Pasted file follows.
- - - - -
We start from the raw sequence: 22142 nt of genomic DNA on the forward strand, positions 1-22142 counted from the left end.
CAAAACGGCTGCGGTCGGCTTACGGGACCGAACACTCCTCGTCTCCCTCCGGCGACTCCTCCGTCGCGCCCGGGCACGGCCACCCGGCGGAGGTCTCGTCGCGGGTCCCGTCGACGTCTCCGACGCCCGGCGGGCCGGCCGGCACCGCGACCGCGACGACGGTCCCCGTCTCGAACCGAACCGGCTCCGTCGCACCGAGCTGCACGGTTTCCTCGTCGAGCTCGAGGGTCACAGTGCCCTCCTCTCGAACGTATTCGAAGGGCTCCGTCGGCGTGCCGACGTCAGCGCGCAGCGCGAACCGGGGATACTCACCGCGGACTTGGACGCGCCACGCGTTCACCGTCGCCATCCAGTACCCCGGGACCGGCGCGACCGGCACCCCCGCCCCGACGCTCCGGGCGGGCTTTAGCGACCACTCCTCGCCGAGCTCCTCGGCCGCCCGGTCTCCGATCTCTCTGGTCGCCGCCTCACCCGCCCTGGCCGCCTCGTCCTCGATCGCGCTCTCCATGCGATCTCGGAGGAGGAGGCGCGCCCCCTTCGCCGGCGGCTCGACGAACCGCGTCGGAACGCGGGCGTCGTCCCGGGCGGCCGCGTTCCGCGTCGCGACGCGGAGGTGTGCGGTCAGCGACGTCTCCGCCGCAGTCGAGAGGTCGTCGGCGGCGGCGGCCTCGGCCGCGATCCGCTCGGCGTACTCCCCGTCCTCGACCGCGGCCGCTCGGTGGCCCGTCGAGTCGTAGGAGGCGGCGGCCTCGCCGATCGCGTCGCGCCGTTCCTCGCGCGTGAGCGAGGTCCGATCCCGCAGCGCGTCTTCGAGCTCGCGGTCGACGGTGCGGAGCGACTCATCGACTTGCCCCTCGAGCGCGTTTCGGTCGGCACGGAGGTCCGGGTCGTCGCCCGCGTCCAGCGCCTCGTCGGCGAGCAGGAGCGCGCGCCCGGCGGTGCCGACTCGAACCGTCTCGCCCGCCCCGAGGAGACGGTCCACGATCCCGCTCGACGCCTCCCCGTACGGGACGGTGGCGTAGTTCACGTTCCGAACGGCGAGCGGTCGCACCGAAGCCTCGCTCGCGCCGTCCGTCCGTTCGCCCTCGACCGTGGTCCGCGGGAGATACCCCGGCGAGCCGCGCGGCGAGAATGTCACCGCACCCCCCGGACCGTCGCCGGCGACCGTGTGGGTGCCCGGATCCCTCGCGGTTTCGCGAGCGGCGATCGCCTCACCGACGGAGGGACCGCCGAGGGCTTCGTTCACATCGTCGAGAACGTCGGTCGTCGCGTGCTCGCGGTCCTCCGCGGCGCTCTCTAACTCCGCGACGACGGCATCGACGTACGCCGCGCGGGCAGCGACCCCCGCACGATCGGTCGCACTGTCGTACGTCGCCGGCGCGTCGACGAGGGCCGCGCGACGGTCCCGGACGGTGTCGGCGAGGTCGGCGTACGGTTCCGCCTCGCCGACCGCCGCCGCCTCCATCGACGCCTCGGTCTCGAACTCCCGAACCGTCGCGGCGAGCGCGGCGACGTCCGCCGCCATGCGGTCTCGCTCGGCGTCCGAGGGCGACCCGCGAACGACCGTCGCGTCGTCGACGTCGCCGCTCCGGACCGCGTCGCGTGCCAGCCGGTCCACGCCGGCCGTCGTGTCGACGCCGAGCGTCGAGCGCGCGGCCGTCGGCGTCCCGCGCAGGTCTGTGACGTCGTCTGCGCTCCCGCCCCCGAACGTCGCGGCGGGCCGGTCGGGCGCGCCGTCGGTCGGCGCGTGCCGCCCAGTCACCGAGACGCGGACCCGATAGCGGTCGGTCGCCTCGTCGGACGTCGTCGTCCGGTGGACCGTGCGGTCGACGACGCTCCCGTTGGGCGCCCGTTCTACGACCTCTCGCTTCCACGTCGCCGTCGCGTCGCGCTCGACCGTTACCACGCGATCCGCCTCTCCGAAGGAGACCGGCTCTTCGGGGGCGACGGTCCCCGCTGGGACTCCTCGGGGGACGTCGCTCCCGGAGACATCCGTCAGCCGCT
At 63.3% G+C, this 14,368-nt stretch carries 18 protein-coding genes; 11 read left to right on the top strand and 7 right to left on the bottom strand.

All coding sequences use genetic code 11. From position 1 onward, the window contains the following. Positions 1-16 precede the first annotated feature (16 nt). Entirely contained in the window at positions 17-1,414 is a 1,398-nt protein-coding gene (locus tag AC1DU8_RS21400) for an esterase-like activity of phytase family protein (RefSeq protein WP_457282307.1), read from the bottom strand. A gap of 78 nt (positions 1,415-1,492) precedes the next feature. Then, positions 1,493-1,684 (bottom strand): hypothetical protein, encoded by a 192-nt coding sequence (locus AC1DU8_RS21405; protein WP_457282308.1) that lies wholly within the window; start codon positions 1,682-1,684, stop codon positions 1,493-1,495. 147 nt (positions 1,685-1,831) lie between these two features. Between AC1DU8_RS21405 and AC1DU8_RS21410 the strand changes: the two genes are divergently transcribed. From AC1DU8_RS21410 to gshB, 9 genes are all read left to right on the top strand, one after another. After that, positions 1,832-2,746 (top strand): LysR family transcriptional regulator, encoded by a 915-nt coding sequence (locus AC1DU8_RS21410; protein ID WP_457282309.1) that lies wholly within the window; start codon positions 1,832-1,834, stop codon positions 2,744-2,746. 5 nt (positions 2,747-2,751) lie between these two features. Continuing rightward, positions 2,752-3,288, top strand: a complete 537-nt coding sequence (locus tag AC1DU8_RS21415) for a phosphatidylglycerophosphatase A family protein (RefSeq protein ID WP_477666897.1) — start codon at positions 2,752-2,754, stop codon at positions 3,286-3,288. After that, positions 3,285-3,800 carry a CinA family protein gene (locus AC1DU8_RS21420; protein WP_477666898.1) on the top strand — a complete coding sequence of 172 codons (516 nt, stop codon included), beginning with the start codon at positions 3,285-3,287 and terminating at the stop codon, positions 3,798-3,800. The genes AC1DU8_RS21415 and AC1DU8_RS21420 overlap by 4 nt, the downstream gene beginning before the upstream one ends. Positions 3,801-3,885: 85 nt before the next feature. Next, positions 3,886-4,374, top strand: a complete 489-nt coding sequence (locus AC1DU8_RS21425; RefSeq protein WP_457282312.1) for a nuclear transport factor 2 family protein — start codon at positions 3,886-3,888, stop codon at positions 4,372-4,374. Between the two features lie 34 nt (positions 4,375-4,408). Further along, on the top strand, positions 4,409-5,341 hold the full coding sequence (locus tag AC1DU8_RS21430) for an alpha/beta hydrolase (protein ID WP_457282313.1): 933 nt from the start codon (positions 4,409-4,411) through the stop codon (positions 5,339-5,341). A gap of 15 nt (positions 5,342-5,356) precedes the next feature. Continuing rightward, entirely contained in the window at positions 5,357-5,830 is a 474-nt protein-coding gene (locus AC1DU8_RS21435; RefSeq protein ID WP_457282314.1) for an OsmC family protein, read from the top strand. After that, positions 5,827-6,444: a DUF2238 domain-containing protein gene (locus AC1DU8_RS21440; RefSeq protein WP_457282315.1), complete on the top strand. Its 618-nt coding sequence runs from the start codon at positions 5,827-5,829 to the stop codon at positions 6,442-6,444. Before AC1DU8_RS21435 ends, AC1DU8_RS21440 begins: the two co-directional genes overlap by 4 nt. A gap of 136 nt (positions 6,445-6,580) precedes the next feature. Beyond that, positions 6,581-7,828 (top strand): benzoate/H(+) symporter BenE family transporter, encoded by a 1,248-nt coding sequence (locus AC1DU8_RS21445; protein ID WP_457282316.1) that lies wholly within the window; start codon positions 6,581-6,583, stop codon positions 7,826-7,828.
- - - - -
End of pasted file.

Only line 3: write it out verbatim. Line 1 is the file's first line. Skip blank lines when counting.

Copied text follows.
At 63.3% G+C, this 14,368-nt stretch carries 18 protein-coding genes; 11 read left to right on the top strand and 7 right to left on the bottom strand.